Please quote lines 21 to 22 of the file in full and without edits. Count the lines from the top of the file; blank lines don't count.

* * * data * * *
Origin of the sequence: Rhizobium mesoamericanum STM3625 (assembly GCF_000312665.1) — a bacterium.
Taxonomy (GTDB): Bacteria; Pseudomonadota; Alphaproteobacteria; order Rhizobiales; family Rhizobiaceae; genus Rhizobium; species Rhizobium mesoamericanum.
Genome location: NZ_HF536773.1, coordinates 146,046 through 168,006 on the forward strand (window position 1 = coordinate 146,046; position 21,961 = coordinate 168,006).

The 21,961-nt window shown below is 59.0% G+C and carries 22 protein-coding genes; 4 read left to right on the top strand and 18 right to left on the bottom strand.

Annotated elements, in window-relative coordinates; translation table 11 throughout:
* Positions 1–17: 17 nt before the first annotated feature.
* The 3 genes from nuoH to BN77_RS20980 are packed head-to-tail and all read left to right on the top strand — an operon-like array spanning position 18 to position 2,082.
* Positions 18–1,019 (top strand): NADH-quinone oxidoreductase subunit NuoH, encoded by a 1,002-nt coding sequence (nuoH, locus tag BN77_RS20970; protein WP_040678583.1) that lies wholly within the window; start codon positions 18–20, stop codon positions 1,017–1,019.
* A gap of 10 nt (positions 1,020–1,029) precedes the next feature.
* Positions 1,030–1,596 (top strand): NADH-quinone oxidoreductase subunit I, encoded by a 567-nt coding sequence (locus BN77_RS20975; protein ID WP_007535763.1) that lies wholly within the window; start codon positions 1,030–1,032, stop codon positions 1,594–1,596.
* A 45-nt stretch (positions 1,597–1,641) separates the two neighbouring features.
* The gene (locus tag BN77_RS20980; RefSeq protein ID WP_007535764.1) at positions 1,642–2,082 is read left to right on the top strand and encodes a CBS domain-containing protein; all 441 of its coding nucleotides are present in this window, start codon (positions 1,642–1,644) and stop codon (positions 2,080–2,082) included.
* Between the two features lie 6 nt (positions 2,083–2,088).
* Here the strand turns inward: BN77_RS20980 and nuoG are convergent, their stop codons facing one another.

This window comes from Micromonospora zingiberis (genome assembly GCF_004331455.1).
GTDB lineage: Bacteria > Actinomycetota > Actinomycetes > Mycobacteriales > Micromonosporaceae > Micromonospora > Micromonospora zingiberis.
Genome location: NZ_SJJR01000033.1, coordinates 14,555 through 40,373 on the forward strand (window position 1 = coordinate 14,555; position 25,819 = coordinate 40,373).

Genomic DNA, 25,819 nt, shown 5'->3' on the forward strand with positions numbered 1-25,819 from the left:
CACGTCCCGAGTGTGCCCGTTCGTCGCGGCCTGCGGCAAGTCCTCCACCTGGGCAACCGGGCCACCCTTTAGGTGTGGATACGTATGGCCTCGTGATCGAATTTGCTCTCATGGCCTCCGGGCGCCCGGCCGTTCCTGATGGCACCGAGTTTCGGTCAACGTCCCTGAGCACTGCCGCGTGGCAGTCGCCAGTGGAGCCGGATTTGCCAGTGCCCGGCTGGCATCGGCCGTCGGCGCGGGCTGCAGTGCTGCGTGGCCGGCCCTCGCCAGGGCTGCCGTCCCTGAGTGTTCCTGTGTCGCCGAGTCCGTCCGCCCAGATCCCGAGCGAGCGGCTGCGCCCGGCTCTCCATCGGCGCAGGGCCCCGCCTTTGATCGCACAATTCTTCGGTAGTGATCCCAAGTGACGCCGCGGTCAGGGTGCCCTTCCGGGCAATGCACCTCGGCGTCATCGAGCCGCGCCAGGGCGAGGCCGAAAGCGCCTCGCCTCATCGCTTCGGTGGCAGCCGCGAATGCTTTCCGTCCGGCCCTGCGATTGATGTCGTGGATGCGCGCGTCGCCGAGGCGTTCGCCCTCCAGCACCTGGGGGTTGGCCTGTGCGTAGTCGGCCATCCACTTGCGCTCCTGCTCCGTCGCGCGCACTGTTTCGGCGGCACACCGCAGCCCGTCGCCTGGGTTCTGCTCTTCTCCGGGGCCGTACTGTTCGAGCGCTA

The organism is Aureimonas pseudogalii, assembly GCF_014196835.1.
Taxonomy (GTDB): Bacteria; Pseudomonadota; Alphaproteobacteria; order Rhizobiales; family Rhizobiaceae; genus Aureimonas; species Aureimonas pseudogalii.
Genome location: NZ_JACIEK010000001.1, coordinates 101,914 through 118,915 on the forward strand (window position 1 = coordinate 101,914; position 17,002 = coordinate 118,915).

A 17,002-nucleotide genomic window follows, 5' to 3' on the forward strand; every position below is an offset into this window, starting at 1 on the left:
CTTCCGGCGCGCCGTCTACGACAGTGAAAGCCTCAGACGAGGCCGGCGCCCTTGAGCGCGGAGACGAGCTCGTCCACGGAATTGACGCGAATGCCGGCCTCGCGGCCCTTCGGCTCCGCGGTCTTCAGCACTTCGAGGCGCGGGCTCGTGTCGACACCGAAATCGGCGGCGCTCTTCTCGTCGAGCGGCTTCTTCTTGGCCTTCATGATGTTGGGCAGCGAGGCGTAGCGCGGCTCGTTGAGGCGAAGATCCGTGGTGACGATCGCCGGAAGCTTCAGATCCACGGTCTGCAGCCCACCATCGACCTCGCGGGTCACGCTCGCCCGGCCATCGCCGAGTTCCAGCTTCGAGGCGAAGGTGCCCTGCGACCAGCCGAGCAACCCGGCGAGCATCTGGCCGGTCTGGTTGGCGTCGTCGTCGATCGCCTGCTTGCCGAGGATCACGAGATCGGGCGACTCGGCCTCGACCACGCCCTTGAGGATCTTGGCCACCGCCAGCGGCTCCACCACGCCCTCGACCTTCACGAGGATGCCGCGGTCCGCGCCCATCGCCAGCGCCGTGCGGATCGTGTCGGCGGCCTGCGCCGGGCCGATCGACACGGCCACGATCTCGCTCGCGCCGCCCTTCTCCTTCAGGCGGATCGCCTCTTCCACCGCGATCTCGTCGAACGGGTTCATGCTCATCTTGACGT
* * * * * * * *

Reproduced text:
Taxonomy (GTDB): Bacteria; Pseudomonadota; Alphaproteobacteria; order Rhizobiales; family Rhizobiaceae; genus Aureimonas; species Aureimonas pseudogalii.
Genome location: NZ_JACIEK010000001.1, coordinates 101,914 through 118,915 on the forward strand (window position 1 = coordinate 101,914; position 17,002 = coordinate 118,915).